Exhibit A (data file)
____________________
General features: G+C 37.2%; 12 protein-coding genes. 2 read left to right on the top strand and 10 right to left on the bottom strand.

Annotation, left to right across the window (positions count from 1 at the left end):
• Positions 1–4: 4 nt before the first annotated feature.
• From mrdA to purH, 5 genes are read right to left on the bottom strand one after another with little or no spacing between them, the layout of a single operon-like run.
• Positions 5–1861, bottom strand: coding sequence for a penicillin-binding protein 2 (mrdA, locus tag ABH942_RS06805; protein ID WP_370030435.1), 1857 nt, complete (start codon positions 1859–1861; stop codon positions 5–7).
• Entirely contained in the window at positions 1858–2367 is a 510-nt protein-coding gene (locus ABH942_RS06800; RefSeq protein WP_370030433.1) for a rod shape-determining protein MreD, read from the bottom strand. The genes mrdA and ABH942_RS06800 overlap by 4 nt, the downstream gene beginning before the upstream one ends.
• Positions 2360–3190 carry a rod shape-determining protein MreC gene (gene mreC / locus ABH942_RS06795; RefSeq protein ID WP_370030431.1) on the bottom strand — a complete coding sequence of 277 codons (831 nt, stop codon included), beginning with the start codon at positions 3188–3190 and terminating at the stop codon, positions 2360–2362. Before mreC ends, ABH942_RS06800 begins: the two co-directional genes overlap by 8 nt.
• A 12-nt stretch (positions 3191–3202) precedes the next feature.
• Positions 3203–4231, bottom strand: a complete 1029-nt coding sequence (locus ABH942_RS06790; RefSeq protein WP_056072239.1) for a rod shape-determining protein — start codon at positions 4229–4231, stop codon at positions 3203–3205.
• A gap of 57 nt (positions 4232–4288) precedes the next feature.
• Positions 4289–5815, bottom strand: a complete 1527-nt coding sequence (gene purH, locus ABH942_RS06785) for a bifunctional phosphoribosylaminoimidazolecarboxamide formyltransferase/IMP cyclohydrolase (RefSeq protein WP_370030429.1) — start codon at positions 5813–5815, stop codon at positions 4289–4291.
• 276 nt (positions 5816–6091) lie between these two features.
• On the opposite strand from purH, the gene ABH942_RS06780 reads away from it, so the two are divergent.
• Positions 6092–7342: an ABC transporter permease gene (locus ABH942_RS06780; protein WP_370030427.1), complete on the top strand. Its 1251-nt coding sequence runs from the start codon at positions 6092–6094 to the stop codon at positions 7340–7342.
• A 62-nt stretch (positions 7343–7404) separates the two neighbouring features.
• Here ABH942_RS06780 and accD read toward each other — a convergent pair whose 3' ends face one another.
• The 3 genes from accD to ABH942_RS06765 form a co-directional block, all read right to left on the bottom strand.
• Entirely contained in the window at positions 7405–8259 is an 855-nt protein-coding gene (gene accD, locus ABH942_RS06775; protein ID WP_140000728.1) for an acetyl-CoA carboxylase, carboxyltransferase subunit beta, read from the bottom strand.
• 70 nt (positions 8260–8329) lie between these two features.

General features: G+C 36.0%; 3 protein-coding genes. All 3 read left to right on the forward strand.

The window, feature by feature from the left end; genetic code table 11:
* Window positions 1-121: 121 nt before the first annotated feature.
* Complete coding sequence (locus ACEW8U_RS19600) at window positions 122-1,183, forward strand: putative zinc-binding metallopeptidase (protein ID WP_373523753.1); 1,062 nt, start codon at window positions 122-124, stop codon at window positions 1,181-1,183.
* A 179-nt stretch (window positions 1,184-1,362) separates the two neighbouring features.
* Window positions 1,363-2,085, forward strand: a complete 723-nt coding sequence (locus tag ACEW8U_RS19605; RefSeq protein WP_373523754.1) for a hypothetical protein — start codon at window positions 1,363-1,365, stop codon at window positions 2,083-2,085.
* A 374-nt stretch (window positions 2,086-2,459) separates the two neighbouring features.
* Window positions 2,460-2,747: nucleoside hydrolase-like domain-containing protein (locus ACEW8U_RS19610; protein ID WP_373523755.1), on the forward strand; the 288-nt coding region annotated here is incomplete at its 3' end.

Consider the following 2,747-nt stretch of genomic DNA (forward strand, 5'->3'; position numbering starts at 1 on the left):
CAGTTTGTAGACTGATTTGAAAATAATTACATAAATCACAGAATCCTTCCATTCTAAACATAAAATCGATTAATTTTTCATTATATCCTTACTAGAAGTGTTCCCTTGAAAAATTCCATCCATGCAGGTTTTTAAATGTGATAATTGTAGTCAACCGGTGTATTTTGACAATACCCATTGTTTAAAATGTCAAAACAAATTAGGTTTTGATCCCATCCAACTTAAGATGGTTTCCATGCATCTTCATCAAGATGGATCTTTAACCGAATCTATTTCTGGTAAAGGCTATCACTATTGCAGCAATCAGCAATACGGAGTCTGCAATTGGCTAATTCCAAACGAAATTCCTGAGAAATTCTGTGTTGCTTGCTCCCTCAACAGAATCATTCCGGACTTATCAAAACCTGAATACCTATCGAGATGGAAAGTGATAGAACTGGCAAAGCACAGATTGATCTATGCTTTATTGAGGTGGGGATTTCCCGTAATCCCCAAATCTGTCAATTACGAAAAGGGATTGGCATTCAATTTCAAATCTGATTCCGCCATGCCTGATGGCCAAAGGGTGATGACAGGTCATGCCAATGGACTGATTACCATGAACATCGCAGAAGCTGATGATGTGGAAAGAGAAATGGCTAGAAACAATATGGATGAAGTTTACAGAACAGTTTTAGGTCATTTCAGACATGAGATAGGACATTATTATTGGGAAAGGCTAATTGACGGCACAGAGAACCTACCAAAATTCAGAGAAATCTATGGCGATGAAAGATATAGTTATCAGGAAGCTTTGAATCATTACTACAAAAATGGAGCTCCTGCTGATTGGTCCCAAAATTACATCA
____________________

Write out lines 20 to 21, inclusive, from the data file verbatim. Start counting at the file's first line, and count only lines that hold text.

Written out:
General features: G+C 36.0%; 3 protein-coding genes. All 3 read left to right on the forward strand.

The window, feature by feature from the left end; genetic code table 11: